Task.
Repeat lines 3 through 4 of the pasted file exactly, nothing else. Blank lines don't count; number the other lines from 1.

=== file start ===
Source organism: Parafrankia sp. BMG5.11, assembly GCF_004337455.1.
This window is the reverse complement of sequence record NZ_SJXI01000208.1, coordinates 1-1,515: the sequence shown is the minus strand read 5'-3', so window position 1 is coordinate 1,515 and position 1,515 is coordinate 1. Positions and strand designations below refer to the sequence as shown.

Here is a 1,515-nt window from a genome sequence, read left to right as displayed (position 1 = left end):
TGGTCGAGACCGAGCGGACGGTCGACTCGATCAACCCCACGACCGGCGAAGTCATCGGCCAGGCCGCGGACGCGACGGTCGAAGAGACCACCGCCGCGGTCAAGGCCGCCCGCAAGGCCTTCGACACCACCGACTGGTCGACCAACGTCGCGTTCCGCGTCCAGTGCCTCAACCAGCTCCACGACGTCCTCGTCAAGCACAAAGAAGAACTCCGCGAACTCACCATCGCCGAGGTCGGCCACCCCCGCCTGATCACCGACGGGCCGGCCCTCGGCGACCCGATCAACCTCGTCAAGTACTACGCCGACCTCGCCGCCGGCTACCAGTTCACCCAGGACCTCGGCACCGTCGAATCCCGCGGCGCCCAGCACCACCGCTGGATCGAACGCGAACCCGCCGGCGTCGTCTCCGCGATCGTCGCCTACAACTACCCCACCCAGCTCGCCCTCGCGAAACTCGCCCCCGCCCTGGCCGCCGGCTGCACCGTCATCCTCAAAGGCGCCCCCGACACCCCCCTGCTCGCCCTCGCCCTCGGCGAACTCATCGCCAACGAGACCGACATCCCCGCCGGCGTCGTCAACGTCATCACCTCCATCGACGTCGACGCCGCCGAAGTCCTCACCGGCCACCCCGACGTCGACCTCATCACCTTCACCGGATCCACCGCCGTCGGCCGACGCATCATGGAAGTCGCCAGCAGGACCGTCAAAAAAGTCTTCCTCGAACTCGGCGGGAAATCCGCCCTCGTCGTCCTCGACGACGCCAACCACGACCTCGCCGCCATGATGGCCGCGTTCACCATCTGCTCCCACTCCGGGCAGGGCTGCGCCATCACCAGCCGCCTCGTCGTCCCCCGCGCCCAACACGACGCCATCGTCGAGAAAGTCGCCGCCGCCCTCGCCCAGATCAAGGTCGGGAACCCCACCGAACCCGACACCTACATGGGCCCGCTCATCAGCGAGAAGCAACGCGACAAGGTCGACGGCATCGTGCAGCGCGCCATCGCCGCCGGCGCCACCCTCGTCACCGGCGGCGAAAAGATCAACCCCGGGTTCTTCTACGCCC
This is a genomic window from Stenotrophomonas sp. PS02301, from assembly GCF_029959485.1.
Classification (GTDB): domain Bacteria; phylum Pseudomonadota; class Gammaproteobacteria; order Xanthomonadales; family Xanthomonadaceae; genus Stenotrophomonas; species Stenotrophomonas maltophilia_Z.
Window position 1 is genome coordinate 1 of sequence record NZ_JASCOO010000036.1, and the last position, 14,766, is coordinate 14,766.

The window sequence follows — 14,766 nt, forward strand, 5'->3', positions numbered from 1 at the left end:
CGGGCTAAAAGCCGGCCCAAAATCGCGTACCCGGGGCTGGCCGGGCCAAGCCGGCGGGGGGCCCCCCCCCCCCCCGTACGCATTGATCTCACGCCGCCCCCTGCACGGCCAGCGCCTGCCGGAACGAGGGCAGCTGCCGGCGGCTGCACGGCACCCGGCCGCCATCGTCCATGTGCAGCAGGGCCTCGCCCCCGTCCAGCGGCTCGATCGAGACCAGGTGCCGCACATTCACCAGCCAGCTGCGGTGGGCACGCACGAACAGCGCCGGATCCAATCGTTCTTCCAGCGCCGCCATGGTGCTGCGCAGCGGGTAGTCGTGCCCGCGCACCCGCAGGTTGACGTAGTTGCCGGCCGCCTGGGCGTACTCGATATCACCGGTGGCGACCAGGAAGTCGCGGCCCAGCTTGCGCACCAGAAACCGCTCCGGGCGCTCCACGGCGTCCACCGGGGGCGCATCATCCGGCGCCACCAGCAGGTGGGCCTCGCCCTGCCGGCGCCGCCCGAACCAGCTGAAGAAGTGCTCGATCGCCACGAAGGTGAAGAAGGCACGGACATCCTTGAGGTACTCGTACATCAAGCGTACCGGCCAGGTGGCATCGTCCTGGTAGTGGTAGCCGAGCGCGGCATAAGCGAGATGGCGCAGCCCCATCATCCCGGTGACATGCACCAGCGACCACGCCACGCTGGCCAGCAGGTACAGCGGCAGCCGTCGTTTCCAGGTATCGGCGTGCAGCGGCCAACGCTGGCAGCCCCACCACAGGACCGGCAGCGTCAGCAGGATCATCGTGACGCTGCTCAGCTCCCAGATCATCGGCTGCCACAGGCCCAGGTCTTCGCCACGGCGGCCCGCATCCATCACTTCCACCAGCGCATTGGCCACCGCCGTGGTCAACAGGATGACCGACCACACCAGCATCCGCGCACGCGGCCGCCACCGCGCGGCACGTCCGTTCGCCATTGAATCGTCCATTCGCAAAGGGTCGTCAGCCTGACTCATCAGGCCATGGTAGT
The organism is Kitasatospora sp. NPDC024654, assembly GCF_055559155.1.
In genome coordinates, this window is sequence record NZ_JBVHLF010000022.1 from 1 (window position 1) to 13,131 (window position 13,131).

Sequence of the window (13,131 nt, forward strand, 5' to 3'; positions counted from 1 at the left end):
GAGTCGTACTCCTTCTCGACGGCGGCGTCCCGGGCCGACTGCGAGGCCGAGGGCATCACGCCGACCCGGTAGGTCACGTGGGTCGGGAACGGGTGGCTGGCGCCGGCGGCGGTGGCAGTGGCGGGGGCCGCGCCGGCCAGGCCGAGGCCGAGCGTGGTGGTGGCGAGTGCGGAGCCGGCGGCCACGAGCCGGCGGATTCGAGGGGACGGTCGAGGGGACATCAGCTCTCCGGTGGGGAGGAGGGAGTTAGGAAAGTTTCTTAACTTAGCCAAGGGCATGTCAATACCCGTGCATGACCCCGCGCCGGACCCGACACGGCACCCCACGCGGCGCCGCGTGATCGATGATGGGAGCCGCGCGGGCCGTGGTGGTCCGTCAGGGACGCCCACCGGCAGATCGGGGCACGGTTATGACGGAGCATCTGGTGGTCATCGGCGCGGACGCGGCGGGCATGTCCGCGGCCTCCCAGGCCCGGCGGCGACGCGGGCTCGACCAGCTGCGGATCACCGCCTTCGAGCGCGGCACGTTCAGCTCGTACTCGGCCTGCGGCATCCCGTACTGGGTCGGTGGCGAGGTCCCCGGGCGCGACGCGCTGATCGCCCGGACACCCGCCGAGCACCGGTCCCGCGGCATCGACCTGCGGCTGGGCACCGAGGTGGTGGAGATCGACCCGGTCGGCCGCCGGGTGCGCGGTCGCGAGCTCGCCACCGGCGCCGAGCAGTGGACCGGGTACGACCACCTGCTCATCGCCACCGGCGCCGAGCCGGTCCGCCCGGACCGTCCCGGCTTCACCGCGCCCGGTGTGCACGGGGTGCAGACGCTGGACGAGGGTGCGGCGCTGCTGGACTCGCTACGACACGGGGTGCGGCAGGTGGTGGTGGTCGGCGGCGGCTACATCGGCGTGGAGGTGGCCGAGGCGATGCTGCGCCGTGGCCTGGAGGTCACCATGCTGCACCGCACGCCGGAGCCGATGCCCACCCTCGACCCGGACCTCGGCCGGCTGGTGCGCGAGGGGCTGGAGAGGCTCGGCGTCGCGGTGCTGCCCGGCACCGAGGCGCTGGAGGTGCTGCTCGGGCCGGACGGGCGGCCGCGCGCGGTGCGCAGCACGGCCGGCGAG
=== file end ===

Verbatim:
Here is a 1,515-nt window from a genome sequence, read left to right as displayed (position 1 = left end):
TGGTCGAGACCGAGCGGACGGTCGACTCGATCAACCCCACGACCGGCGAAGTCATCGGCCAGGCCGCGGACGCGACGGTCGAAGAGACCACCGCCGCGGTCAAGGCCGCCCGCAAGGCCTTCGACACCACCGACTGGTCGACCAACGTCGCGTTCCGCGTCCAGTGCCTCAACCAGCTCCACGACGTCCTCGTCAAGCACAAAGAAGAACTCCGCGAACTCACCATCGCCGAGGTCGGCCACCCCCGCCTGATCACCGACGGGCCGGCCCTCGGCGACCCGATCAACCTCGTCAAGTACTACGCCGACCTCGCCGCCGGCTACCAGTTCACCCAGGACCTCGGCACCGTCGAATCCCGCGGCGCCCAGCACCACCGCTGGATCGAACGCGAACCCGCCGGCGTCGTCTCCGCGATCGTCGCCTACAACTACCCCACCCAGCTCGCCCTCGCGAAACTCGCCCCCGCCCTGGCCGCCGGCTGCACCGTCATCCTCAAAGGCGCCCCCGACACCCCCCTGCTCGCCCTCGCCCTCGGCGAACTCATCGCCAACGAGACCGACATCCCCGCCGGCGTCGTCAACGTCATCACCTCCATCGACGTCGACGCCGCCGAAGTCCTCACCGGCCACCCCGACGTCGACCTCATCACCTTCACCGGATCCACCGCCGTCGGCCGACGCATCATGGAAGTCGCCAGCAGGACCGTCAAAAAAGTCTTCCTCGAACTCGGCGGGAAATCCGCCCTCGTCGTCCTCGACGACGCCAACCACGACCTCGCCGCCATGATGGCCGCGTTCACCATCTGCTCCCACTCCGGGCAGGGCTGCGCCATCACCAGCCGCCTCGTCGTCCCCCGCGCCCAACACGACGCCATCGTCGAGAAAGTCGCCGCCGCCCTCGCCCAGATCAAGGTCGGGAACCCCACCGAACCCGACACCTACATGGGCCCGCTCATCAGCGAGAAGCAACGCGACAAGGTCGACGGCATCGTGCAGCGCGCCATCGCCGCCGGCGCCACCCTCGTCACCGGCGGCGAAAAGATCAACCCCGGGTTCTTCTACGCCC